The earthquake happened just after 5:00 p.m. and by 6:00 I was on the road. I felt an irresistible urge to go to our apartment in the city. It was a 45-mile trip, and in normal conditions it would have taken me less than an hour to drive it.
None of the overpasses on the freeway had collapsed, according to the radio station I was listening to in the car. That freeway (highway 101), which takes you out of Silicon Valley, up through Palo Alto, and along the bay past the airport and Candlestick Park into the city, has a lot of them. Another earthquake could happen any second, I thought.
It’s funny to remember that for several years after the ‘89 earthquake, when traffic was heavy (daily, in other words) and there was an overpass to drive under, most cars wouldn’t stop under it in case another earthquake hit. People sitting in rush-hour traffic would wait before the overpasses and then scoot under fast when there was space for their car on the other side. Everybody understood the wisdom of that.
There was traffic on 101 that evening, but it kept moving. It took me about an hour to get up to Candlestick Park. By then the World Series game had been called off and the tens of thousands of baseball fans in the stadium needed to go home. A lot of them lived in San Francisco, of course, and a lot of them lived on the other side of San Francisco Bay in Oakland, Berkeley, or other East Bay towns.
The normal route back home for most of those East Bay residents would have taken them north on the freeway through downtown San Francisco and across the Bay Bridge. But a section of the Bay Bridge had collapsed in the quake. The bridge was closed for the foreseeable future.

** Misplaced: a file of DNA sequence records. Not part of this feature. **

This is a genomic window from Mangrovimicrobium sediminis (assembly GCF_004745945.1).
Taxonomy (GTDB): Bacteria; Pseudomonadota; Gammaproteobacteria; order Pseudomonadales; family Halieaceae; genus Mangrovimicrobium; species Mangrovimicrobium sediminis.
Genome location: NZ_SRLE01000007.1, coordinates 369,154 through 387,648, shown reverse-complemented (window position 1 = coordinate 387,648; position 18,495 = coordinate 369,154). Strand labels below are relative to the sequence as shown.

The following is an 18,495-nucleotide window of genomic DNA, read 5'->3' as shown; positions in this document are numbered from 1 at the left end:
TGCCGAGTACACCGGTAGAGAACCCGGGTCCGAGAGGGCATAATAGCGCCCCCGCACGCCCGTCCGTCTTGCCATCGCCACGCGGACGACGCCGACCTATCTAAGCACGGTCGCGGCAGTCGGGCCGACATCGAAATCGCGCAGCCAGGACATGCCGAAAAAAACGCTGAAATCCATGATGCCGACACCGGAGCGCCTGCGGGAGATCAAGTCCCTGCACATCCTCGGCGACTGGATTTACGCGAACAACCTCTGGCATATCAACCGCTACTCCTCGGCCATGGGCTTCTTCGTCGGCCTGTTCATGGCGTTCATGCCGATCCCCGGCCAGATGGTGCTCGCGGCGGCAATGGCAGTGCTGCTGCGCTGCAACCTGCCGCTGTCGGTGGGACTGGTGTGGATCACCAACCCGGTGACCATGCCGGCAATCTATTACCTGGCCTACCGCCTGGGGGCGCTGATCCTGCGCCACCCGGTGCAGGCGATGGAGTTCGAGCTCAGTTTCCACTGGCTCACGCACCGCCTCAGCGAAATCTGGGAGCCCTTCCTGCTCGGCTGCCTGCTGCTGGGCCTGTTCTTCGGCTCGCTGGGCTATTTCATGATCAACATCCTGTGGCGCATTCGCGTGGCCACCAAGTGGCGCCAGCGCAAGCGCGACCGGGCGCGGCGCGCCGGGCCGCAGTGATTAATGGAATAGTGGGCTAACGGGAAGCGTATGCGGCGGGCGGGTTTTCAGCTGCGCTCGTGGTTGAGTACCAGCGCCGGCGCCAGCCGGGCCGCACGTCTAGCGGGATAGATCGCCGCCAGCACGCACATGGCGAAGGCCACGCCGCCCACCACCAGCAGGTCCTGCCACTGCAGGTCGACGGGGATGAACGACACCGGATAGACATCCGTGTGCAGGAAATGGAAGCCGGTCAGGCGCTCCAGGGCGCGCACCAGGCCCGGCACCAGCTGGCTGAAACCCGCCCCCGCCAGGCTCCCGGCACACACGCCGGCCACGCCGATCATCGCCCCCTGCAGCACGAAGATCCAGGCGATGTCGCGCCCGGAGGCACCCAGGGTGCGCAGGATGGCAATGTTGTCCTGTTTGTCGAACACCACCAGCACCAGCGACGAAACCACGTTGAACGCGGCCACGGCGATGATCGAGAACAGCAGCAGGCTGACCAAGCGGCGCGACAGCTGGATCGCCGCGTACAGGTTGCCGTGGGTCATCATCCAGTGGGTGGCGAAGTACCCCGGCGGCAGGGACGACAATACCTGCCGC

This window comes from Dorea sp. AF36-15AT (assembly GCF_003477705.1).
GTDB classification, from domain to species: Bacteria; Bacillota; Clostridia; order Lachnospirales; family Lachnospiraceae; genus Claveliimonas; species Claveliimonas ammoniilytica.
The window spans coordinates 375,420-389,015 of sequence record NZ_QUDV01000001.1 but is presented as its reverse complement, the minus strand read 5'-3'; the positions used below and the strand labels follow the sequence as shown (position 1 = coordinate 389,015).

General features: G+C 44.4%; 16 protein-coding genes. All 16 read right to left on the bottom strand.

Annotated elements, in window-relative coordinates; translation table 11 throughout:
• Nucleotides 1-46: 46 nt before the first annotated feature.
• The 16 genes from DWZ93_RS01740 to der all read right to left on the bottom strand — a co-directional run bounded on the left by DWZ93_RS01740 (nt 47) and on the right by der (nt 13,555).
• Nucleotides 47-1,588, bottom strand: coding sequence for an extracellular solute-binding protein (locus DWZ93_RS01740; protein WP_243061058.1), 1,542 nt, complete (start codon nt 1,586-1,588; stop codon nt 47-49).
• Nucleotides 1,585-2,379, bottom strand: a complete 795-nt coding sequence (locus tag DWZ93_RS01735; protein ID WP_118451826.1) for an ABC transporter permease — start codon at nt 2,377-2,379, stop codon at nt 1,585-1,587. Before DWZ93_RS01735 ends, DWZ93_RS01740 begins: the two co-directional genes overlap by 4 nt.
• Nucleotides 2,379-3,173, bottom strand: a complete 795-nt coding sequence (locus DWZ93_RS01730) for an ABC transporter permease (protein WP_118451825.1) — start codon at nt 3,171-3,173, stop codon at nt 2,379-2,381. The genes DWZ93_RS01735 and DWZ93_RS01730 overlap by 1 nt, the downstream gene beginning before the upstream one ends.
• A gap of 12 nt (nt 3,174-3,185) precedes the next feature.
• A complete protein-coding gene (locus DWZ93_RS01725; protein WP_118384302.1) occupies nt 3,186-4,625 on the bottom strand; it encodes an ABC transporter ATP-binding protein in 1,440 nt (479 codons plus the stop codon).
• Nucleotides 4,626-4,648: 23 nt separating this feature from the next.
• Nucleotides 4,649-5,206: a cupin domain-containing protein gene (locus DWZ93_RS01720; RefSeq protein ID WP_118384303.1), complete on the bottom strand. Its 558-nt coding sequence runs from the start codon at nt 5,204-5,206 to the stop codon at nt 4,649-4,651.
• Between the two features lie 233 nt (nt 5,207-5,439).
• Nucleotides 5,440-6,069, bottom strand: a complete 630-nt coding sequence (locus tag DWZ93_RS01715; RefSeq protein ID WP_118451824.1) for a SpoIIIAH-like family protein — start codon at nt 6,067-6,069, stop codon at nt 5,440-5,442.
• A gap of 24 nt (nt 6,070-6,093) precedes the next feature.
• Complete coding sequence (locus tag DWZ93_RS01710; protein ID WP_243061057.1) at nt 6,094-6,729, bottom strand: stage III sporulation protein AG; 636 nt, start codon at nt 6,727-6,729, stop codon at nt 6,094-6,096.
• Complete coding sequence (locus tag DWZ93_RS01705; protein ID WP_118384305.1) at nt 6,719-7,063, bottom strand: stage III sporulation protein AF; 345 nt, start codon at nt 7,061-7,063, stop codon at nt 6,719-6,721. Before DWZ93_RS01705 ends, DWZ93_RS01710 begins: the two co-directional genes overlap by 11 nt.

So the East Bay baseball fans had to drive south toward Silicon Valley and, if they were brave, turn east at Foster City and drive across the 6-mile-long San Mateo Bridge over the bay toward Oakland. If they weren’t brave, they had to drive another 30 miles to go around the south end of the bay, avoiding all bridges, and then the 50 or so miles north to Oakland/Berkeley. Under dozens of overpasses.
I was going into San Francisco (we lived near Japantown) and figured I would be able to drive right in on the freeway. There was a freeway that would get me to within 8 or 10 blocks of our building. Wrong! Not that night.
Just north of Candlestick a portion of 101, where it joins up with I-280, is elevated. Or was. No, it didn’t collapse, but a similarly constructed double-decker freeway in Oakland had collapsed that afternoon and 60 or so people had been killed. So you can imagine that the double-decked road in San Francisco had been closed for safety reasons. All the cars were being re-routed onto city streets. The double-deck freeways in and around San Francisco were all torn down in the 1990s.
I just kept hoping that Walt hadn’t decided to drive to Berkeley that afternoon and that he hadn’t been on the section of freeway that collapsed when it happened. I knew it was unlikely — he normally took BART, the regional transit system. Still...
Fortunately, I knew my way around the part of the city where they took us off the freeway. We had lived not far from there when we first arrived from Washington DC a few years before. But it was very slow going once I was on streets in the neighborhoods. There was no electricity, so there were no traffic signals.
That meant that every intersection had to be treated as a 4-way stop, and there was a lot of traffic until I got farther away from the freeway. I drove through the neighborhoods south of I-280 over toward Glen Park, where we had lived. From there I knew a “quick” way to get downtown.